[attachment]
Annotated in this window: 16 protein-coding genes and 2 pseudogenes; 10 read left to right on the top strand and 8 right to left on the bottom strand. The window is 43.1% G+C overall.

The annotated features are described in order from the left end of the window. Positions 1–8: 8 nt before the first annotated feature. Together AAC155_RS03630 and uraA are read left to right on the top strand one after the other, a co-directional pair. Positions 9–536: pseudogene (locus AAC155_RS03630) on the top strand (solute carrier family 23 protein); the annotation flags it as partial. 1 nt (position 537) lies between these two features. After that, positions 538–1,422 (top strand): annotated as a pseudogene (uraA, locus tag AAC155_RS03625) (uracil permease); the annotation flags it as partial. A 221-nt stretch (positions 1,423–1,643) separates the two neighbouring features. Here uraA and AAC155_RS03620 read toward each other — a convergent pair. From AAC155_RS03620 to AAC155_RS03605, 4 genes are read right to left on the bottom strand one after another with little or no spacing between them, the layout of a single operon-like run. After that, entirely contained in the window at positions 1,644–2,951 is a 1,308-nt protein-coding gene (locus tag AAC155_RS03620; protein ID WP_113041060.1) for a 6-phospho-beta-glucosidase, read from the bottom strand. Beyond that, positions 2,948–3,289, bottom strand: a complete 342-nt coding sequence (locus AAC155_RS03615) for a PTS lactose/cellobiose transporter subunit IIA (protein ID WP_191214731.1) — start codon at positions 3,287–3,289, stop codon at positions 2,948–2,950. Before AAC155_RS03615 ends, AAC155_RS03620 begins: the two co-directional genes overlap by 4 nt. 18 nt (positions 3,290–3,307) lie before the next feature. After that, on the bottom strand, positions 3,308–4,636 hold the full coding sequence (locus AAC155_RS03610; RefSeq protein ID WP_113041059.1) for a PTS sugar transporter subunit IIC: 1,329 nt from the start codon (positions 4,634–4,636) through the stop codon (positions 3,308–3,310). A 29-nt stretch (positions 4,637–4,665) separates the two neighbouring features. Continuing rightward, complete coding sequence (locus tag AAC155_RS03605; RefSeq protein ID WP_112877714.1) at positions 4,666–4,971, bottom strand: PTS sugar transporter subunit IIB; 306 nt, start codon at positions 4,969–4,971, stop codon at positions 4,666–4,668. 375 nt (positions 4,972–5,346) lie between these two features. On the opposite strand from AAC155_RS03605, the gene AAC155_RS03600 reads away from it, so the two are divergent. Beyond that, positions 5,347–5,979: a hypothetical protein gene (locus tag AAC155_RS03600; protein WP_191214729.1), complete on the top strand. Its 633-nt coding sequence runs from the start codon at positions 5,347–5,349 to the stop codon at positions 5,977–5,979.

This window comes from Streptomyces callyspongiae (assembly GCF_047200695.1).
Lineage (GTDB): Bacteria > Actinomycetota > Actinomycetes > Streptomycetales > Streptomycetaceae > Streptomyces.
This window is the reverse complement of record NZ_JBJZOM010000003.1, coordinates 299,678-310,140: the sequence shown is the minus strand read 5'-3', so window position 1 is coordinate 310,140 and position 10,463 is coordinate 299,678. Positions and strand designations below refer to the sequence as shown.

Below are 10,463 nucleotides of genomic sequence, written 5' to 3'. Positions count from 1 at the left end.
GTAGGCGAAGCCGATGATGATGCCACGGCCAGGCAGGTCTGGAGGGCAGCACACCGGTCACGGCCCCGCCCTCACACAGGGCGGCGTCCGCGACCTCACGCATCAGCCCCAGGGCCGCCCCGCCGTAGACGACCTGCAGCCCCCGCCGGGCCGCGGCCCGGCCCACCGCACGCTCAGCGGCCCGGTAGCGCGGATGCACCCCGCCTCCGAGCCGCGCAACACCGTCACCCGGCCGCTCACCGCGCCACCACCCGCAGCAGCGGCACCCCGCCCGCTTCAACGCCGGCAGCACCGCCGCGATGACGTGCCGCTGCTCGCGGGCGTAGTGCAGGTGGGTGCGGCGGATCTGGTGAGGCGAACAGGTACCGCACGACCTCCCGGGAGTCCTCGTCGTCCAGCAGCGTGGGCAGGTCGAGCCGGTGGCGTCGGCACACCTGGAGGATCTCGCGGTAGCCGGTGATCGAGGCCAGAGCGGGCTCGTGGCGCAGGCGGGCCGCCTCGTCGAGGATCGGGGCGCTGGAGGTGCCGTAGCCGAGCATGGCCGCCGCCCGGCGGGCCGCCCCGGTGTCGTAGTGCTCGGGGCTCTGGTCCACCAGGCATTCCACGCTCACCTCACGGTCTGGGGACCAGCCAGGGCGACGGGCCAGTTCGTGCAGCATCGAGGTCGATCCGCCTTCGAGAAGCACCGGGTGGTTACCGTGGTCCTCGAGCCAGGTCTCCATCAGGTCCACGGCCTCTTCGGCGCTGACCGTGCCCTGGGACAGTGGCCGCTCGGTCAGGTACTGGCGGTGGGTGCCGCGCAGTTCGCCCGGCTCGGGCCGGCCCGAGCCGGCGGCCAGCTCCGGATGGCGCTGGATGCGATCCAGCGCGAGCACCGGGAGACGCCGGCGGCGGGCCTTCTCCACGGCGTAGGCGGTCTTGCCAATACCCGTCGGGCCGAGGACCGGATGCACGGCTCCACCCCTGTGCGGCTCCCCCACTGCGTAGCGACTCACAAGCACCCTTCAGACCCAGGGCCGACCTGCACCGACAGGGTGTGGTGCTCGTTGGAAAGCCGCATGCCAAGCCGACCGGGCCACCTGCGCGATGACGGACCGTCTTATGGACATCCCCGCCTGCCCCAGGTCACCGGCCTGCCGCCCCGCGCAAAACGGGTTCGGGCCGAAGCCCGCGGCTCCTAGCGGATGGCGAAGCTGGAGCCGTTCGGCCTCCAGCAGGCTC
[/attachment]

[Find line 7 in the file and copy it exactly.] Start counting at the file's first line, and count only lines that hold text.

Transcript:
GTAGGCGAAGCCGATGATGATGCCACGGCCAGGCAGGTCTGGAGGGCAGCACACCGGTCACGGCCCCGCCCTCACACAGGGCGGCGTCCGCGACCTCACGCATCAGCCCCAGGGCCGCCCCGCCGTAGACGACCTGCAGCCCCCGCCGGGCCGCGGCCCGGCCCACCGCACGCTCAGCGGCCCGGTAGCGCGGATGCACCCCGCCTCCGAGCCGCGCAACACCGTCACCCGGCCGCTCACCGCGCCACCACCCGCAGCAGCGGCACCCCGCCCGCTTCAACGCCGGCAGCACCGCCGCGATGACGTGCCGCTGCTCGCGGGCGTAGTGCAGGTGGGTGCGGCGGATCTGGTGAGGCGAACAGGTACCGCACGACCTCCCGGGAGTCCTCGTCGTCCAGCAGCGTGGGCAGGTCGAGCCGGTGGCGTCGGCACACCTGGAGGATCTCGCGGTAGCCGGTGATCGAGGCCAGAGCGGGCTCGTGGCGCAGGCGGGCCGCCTCGTCGAGGATCGGGGCGCTGGAGGTGCCGTAGCCGAGCATGGCCGCCGCCCGGCGGGCCGCCCCGGTGTCGTAGTGCTCGGGGCTCTGGTCCACCAGGCATTCCACGCTCACCTCACGGTCTGGGGACCAGCCAGGGCGACGGGCCAGTTCGTGCAGCATCGAGGTCGATCCGCCTTCGAGAAGCACCGGGTGGTTACCGTGGTCCTCGAGCCAGGTCTCCATCAGGTCCACGGCCTCTTCGGCGCTGACCGTGCCCTGGGACAGTGGCCGCTCGGTCAGGTACTGGCGGTGGGTGCCGCGCAGTTCGCCCGGCTCGGGCCGGCCCGAGCCGGCGGCCAGCTCCGGATGGCGCTGGATGCGATCCAGCGCGAGCACCGGGAGACGCCGGCGGCGGGCCTTCTCCACGGCGTAGGCGGTCTTGCCAATACCCGTCGGGCCGAGGACCGGATGCACGGCTCCACCCCTGTGCGGCTCCCCCACTGCGTAGCGACTCACAAGCACCCTTCAGACCCAGGGCCGACCTGCACCGACAGGGTGTGGTGCTCGTTGGAAAGCCGCATGCCAAGCCGACCGGGCCACCTGCGCGATGACGGACCGTCTTATGGACATCCCCGCCTGCCCCAGGTCACCGGCCTGCCGCCCCGCGCAAAACGGGTTCGGGCCGAAGCCCGCGGCTCCTAGCGGATGGCGAAGCTGGAGCCGTTCGGCCTCCAGCAGGCTC